I've read a lot of book by C.S. Lewis, from his books on theology (Mere Christianity), to his children's literature (The Chronicles of Narnia), to his poetry. I've also read biographies and books that have profiled Lewis and have commented on his works and connections with other writers, like JRR Tolkien. For readers who also fall under that category, this book will add more to what they already know. The chapter titles alone ("The Magician's Nephew," "Surprised by Joy," "A Grief Observed") are I've read a lot of book by C.S. Lewis, from his books on theology (Mere Christianity), to his children's literature (The Chronicles of Narnia), to his poetry. I've also read biographies and books that have profiled Lewis and have commented on his works and connections with other writers, like JRR Tolkien. For readers who also fall under that category, this book will add more to what they already know. The chapter titles alone ("The Magician's Nephew," "Surprised by Joy," "A Grief Observed") are effective Easter eggs. Sibley spends the first three chapters on C.S Lewis and his life before meeting Joy Davidman. For those who already know his story, it may be a bit of repetition. From there, he shifts into a description of Davidman's early life and first marriage, and eventual meeting with Lewis. In many books about Lewis, Joy Davidman is a footnote or is referenced in passing. Perhaps it makes sense, since she was present for only a few years in his life. Sibley uses various texts to fill in the story: excerpts from letters, books and other published works, articles, and poems. Some of the quoted text is direct commentary in the form of letters and diaries. In other places, Sibley relies on books, such as Joy Davidman's Smoke on the Mountain: An Interpretation of the Ten Commandments, to show figures, their perspectives, and how those perspectives have woven their way into fiction and poetry--it makes for interesting reading if you buy into this lens of criticism. Sibley carefully addresses controversy in the figtures' lives, relying on facts and quotes to tell the bulk of the story, reserving his own judgment. (view spoiler)[When it comes to the first meeting of Lewis and Davidman, while she was still married to her first husband, Sibley explains, "No account exists of that first meeting between Jack and Joy, so one can only speculate on what impression each made on the other. Jack obviously enjoyed the encounter, for he repaid Joy's hospitality with an invitation for her...to lunch with him and [his brother]..." Sibley doesn't pull any punches when discussing Bill Gresham's abusive nature during his marriage to Joy, and he also notes how Warnie, the brother of C.S. Lewis, struggled with alcohol throughout his adult life. (hide spoiler)] As a result, Sibley presents an account that seems well-supported and plausible, in places where he may be making inferences. For those who are fans of C.S. Lewis and would like to place books like Surprised by Joy: The Shape of My Early Life and A Grief Observed in their proper context, this book helps. Who should read this book: fans of C.S. Lewis, those who have read multiple books by/about C.S. Lewis, biography readers.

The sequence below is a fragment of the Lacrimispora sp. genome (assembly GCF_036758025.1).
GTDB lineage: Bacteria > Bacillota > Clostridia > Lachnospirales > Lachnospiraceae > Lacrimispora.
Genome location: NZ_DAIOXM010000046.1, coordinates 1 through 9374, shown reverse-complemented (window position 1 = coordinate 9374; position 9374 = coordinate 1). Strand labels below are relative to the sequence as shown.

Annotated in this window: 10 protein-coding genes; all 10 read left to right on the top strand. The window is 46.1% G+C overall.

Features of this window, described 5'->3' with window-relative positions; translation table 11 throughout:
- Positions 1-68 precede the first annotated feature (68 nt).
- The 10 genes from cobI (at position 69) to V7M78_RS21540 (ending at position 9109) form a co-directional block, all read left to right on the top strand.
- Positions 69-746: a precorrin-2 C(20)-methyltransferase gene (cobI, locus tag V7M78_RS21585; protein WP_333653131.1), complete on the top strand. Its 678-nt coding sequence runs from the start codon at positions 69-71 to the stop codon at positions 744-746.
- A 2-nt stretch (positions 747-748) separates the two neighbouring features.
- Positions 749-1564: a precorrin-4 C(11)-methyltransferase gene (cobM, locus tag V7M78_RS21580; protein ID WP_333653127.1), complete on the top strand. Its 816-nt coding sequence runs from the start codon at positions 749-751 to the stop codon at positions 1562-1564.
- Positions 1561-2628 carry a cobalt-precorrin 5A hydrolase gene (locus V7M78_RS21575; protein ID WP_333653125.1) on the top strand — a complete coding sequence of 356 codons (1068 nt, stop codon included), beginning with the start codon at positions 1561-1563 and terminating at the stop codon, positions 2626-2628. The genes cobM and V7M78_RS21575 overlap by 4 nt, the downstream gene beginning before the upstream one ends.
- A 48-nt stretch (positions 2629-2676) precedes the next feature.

12. 4 out of 5

    Gea